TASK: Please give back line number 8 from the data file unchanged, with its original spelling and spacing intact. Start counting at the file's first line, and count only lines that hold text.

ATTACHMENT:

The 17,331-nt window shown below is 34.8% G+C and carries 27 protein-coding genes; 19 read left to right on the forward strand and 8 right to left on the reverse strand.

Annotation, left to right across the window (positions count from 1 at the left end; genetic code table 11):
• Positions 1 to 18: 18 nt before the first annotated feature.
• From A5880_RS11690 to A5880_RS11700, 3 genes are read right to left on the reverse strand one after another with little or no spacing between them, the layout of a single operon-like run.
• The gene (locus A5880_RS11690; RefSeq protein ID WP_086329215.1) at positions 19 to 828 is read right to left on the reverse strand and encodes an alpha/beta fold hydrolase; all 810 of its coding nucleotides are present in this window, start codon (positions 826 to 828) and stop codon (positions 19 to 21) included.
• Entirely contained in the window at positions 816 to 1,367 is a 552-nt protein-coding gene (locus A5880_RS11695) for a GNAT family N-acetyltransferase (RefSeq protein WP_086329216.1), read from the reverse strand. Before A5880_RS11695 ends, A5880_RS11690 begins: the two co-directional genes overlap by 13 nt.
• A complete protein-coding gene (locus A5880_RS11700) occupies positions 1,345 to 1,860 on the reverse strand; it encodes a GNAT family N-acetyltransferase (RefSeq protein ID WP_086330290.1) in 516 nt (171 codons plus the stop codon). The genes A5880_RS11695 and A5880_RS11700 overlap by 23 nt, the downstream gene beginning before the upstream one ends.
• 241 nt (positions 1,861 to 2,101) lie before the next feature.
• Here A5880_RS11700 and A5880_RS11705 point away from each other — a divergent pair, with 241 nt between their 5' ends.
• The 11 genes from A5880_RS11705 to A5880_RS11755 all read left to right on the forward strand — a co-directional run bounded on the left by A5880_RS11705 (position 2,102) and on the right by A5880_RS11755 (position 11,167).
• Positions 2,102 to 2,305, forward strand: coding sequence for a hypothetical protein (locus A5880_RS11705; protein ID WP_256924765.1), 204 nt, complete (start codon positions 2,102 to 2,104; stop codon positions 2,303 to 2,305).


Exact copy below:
• 241 nt (positions 1,861 to 2,101) lie before the next feature.